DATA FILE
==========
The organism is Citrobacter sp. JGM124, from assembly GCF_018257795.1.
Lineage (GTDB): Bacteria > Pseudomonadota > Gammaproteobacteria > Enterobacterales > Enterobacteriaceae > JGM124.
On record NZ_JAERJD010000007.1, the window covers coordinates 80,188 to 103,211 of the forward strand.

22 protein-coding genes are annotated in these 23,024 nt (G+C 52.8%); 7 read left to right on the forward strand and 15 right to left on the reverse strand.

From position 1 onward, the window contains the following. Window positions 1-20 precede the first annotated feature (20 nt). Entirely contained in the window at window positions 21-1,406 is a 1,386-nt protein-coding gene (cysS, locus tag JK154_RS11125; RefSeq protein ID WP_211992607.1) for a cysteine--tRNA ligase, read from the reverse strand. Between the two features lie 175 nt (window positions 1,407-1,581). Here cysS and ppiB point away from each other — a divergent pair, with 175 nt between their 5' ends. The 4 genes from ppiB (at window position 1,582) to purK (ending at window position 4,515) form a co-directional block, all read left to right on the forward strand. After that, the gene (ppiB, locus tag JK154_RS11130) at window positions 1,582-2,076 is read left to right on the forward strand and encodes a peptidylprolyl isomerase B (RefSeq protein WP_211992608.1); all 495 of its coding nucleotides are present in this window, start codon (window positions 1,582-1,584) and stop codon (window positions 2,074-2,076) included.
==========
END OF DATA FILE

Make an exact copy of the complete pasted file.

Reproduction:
The organism is Citrobacter sp. JGM124, from assembly GCF_018257795.1.
Lineage (GTDB): Bacteria > Pseudomonadota > Gammaproteobacteria > Enterobacterales > Enterobacteriaceae > JGM124.
On record NZ_JAERJD010000007.1, the window covers coordinates 80,188 to 103,211 of the forward strand.

22 protein-coding genes are annotated in these 23,024 nt (G+C 52.8%); 7 read left to right on the forward strand and 15 right to left on the reverse strand.

From position 1 onward, the window contains the following. Window positions 1-20 precede the first annotated feature (20 nt). Entirely contained in the window at window positions 21-1,406 is a 1,386-nt protein-coding gene (cysS, locus tag JK154_RS11125; RefSeq protein ID WP_211992607.1) for a cysteine--tRNA ligase, read from the reverse strand. Between the two features lie 175 nt (window positions 1,407-1,581). Here cysS and ppiB point away from each other — a divergent pair, with 175 nt between their 5' ends. The 4 genes from ppiB (at window position 1,582) to purK (ending at window position 4,515) form a co-directional block, all read left to right on the forward strand. After that, the gene (ppiB, locus tag JK154_RS11130) at window positions 1,582-2,076 is read left to right on the forward strand and encodes a peptidylprolyl isomerase B (RefSeq protein WP_211992608.1); all 495 of its coding nucleotides are present in this window, start codon (window positions 1,582-1,584) and stop codon (window positions 2,074-2,076) included.